Announcing the New Geospatial Annual Report
With our third edition annual report and map book, we focus on how geospatial technology and data are supporting the organization’s 2030 goals.
With ever-growing emphasis, geospatial technology systems are playing a key role in supporting and amplifying The Nature Conservancy’s conservation priorities. The combined fields of Geographic Information Systems or GIS, remote sensing and data science are advancing these priorities as we set ambitious goals for 2030. These goals are grounded in science, supported by geospatial technology and guided by our mission: to conserve the lands and water on which all life depends.
This third edition Geospatial Conservation Annual Report & Map Book highlights:
- TNC’s geospatial conservation science in action in four key geographies that are integral to achieving our 2030 goals: the U.S. Appalachians, Kalimantan in Indonesia, the Brazilian Amazon and Kenya
- A first global analysis that summarizes development threats to Indigenous lands from the expansion of renewable energy, oil and gas, mining, commercial agriculture and urbanization, and provides opportunities for conservation actors to respond
- A first ever map spotlight that features new work from one of our agriculture and climate scientists: a global spatial analysis on the warming impact of methane emissions with maps illustrating the successful adoption of our cartographic guidelines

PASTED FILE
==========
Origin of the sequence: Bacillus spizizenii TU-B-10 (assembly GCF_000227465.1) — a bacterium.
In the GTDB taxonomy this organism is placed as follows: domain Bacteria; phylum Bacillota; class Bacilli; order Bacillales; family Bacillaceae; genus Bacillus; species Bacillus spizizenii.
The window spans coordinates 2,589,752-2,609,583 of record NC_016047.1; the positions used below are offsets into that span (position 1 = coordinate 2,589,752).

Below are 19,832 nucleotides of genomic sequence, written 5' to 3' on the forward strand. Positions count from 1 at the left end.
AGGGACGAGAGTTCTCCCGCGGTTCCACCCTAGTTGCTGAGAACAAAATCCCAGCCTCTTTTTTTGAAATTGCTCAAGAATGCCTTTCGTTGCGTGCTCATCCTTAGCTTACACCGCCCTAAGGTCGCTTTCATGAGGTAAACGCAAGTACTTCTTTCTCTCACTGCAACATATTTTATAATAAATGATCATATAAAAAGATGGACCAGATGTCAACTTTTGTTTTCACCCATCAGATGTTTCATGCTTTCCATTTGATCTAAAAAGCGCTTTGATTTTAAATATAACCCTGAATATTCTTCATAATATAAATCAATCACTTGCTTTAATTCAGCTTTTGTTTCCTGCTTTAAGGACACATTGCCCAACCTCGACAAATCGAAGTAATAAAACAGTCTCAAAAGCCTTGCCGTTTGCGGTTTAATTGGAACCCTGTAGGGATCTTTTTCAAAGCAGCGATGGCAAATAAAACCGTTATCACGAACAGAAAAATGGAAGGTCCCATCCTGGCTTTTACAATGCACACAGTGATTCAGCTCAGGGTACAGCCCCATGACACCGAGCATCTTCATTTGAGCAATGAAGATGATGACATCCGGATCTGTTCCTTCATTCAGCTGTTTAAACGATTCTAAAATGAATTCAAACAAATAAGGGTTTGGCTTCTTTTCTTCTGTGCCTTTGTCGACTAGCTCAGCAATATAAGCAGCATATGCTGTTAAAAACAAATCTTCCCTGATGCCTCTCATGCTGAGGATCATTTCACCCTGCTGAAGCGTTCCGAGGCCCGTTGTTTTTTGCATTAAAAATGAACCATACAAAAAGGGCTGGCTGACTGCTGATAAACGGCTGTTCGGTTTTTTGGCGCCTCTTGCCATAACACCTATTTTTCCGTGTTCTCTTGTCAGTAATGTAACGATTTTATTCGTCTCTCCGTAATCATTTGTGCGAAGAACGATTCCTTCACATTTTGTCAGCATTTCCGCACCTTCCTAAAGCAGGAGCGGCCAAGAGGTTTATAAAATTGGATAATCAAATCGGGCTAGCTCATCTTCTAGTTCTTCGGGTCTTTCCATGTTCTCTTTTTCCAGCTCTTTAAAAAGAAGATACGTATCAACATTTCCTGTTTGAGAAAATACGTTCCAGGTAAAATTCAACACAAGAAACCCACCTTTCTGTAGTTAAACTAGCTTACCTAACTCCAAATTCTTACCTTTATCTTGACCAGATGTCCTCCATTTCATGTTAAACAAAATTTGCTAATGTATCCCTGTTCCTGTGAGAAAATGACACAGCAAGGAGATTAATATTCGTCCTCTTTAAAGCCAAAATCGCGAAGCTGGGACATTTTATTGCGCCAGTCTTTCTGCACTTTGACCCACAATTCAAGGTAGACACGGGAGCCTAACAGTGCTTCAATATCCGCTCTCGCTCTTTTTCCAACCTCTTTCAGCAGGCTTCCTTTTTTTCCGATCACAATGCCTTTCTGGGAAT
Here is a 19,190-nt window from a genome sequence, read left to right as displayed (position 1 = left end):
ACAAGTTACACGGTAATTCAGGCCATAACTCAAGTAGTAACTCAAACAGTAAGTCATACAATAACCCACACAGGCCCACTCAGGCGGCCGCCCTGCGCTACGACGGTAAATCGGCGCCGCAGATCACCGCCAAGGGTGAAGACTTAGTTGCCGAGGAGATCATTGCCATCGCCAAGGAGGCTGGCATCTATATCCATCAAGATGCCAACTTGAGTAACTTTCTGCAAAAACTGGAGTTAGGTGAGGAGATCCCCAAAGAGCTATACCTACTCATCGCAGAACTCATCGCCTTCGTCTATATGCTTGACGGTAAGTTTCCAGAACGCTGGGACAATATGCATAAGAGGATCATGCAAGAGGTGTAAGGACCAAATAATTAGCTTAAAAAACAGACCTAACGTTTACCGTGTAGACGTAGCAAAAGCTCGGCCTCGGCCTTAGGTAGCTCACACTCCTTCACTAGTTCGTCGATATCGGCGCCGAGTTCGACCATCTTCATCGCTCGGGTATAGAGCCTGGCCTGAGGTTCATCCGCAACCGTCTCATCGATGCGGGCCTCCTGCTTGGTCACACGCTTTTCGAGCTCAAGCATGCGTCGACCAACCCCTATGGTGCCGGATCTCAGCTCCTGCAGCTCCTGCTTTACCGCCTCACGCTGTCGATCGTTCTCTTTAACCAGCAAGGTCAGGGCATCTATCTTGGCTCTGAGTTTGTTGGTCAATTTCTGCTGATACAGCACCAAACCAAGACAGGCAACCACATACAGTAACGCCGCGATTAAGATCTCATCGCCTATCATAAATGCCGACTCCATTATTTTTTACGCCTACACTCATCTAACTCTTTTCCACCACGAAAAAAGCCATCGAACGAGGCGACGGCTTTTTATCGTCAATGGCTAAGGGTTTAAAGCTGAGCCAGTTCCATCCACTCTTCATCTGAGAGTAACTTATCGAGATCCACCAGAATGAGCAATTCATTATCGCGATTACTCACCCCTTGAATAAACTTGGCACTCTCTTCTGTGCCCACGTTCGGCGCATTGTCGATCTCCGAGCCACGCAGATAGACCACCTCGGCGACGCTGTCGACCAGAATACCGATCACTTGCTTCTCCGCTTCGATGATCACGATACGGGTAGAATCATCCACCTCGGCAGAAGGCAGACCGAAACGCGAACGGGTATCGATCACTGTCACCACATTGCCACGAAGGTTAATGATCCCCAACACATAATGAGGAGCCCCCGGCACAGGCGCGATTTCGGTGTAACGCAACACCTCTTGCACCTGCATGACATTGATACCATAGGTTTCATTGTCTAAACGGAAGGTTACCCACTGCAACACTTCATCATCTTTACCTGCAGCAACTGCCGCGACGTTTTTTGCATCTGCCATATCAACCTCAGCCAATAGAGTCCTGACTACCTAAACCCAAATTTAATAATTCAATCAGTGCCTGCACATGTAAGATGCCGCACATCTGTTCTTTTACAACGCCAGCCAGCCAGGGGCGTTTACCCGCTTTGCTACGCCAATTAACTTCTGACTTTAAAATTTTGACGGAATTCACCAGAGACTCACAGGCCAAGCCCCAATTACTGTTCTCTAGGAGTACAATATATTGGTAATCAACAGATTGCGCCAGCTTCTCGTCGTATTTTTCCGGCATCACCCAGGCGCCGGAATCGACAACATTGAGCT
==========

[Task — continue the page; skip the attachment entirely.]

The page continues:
- A look to future work in conservation accounting and geospatial reporting in tracking our goals
- Results from our annual survey that reached over 1,500 staff
We hope you find this third edition insightful in how the organization is leveraging conservation science and geospatial work to inform our conservation actions. See more of our geospatial conservation portfolio in our Geospatial Conservation Atlas.
The Nature Conservancy is a global conservation organization dedicated to conserving the lands and waters on which all life depends. Guided by science, we create innovative, on-the-ground solutions to our world's toughest challenges so that nature and people can thrive together. We are tackling climate change, conserving lands, waters and oceans at an unprecedented scale, providing food and water sustainably and helping make cities more sustainable. Working in 76 countries and territories: 37 by direct conservation impact and 39 through partners, we use a collaborative approach that engages local communities, governments, the private sector, and other partners. To learn more, visit www.nature.org or follow @nature_press on Twitter.